In a potential blow to the growth and profit strategies of some key Internet companies, a new study says broadband adoption soared in the United States last year but will be unable to sustain rapid growth going forward.
The Pew Internet & American Life Project said the number of U.S. residents with high-speed at-home connections grew 50 percent in the year ended March 31st, to 31 million. Pew also noted that high-speed Internet users now make up nearly one-third of the at-home online population.
That figure amounts to a fivefold increase in broadband use since 1998, primarily through cable modems and digital subscriber line (DSL) technology, according to the study.
A number of Internet companies, including AOL Time Warner and Yahoo, have turned their focus toward capturing more revenue from broadband use and driving more users to upgrade from dial-up connections. AOL, for instance, has begun to offer exclusive video and music content through its site. Those offerings demand the type of bandwidth offered by high-speed connections.
Plenty of Incentive
Increasing adoption of high-speed access is also critical to the revival of the beleaguered telecommunications sector — so much so that analysts say price wars could break out to ensure broadband growth continues for the next several years.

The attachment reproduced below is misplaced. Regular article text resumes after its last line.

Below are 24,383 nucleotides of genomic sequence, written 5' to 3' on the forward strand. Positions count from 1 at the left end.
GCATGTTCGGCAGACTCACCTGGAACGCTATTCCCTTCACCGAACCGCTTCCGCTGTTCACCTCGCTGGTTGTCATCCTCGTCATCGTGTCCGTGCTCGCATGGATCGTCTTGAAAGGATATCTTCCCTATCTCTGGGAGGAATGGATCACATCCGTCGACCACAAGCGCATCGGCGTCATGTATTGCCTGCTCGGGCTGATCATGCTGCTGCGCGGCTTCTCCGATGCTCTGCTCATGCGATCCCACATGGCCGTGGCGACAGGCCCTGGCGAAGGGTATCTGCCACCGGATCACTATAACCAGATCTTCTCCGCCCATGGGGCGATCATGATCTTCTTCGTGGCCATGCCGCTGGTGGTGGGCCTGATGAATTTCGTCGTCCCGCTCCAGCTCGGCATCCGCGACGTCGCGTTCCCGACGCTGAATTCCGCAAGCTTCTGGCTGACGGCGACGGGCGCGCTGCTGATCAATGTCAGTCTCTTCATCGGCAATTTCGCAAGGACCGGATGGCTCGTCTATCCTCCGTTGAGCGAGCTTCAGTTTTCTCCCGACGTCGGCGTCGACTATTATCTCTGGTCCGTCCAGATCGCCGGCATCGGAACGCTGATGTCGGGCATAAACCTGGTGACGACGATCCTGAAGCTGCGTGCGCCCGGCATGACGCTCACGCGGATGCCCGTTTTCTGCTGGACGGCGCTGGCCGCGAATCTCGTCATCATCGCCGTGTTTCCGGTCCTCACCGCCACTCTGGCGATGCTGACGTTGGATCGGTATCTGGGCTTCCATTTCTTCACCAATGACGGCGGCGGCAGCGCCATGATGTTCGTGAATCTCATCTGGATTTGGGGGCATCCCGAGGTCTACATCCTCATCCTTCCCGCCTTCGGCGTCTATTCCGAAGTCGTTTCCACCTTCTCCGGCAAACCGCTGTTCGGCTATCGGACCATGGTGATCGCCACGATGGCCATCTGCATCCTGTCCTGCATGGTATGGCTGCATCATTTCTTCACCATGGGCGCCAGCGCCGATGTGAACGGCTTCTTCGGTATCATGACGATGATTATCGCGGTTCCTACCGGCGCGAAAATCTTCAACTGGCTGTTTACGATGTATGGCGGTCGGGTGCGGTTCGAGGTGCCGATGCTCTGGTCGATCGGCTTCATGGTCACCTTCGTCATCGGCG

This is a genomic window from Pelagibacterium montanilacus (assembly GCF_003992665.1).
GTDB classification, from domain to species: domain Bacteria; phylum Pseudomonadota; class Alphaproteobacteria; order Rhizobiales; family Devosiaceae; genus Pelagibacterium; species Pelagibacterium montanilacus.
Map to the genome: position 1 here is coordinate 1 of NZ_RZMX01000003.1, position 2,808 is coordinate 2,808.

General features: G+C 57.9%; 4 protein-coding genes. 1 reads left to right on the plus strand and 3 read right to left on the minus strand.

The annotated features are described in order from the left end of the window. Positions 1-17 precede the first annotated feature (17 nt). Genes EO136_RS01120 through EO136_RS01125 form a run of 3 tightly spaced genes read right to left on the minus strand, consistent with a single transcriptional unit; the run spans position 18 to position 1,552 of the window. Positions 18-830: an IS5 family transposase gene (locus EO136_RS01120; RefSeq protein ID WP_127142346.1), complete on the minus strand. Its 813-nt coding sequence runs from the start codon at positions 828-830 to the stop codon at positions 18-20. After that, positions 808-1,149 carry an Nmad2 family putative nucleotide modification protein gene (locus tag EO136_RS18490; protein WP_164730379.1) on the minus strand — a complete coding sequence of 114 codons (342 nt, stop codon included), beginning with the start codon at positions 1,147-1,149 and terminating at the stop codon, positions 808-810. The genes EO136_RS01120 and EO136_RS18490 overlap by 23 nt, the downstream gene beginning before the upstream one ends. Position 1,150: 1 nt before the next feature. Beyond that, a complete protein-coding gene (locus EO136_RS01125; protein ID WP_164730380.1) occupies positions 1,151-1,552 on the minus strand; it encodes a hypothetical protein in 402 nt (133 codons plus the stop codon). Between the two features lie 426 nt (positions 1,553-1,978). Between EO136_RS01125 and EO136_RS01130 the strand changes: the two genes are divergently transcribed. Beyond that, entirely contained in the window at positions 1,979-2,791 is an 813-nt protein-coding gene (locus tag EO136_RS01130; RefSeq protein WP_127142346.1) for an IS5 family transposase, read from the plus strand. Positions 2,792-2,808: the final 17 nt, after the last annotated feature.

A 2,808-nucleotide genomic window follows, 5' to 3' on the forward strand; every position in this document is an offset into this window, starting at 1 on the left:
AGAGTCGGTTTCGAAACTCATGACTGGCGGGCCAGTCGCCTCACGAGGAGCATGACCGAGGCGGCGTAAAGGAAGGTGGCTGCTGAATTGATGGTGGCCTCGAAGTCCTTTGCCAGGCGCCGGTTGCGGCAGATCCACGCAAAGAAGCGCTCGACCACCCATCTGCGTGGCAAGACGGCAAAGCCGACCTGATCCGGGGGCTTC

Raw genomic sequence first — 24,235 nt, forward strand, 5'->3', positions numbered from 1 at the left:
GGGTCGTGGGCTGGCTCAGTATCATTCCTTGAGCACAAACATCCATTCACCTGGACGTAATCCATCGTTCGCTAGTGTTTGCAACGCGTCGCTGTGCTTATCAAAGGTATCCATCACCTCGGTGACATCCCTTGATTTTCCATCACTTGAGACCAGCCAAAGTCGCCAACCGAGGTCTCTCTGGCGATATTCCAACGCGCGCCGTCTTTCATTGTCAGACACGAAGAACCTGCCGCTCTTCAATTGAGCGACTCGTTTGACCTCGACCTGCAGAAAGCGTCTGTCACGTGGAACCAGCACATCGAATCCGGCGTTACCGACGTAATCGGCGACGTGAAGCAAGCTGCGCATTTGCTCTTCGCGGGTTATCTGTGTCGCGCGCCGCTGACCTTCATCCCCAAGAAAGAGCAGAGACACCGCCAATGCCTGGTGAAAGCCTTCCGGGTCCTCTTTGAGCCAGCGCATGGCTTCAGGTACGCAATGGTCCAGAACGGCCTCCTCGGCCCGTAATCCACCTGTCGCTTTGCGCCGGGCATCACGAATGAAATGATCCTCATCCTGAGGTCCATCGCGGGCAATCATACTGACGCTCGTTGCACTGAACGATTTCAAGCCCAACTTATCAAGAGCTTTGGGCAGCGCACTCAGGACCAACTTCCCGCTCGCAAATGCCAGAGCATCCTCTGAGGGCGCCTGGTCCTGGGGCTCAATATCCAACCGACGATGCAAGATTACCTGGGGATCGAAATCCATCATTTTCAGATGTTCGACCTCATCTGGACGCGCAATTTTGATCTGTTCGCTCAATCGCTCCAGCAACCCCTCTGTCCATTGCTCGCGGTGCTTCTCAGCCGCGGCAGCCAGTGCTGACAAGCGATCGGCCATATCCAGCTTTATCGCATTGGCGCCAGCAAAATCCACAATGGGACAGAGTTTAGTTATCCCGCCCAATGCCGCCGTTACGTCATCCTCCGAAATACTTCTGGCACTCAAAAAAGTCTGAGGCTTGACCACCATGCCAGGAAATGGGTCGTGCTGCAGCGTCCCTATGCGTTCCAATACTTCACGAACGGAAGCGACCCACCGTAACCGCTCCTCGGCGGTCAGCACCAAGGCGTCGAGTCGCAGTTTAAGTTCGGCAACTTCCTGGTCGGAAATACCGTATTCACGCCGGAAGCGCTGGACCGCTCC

Gartner analyst Peter Kjeldsen told the E-Commerce Times that broadband will be crucial to the health of the telecom sector, largely because high-speed online access will become a cornerstone of a business model that derives multiple revenue streams from online consumers.
“The growth will continue,” he said. “The providers have every incentive to make sure people keep signing up for broadband.”
But the Pew project said its survey of more than 2,100 Internet users indicates broadband holdouts may be happy with the limited bandwidth they have. In the survey, conducted starting last October, Pew found that 57 percent of dial-up users had no interest in upgrading to faster access, even in areas where such service was already available.
Although those results still imply that 43 percent of dial-up users are ready to make the leap, that figure is significantly lower than in previous surveys, according to Pew analyst John B. Horrigan.
“There is some good news and some bad news,” Horrigan said. “The good news is that there is a pool of about 13 percent of dial-up Internet who seem primed to jump to broadband at home. The bad news is that the pool of dial-up users most primed to migrate to broadband — people who have been online for six or more years — is shrinking.”
E-commerce players also may be pulling for broadband to take hold. Repeatedly, the Internet consumer confidence index prepared by ACNielsen has found that online shoppers with high-speed connections have higher consumer confidence than their dial-up counterparts.
In a survey released in January, for example, broadband users expressed confidence at a rate 21 percentage points higher than that of Web shoppers with slower connections.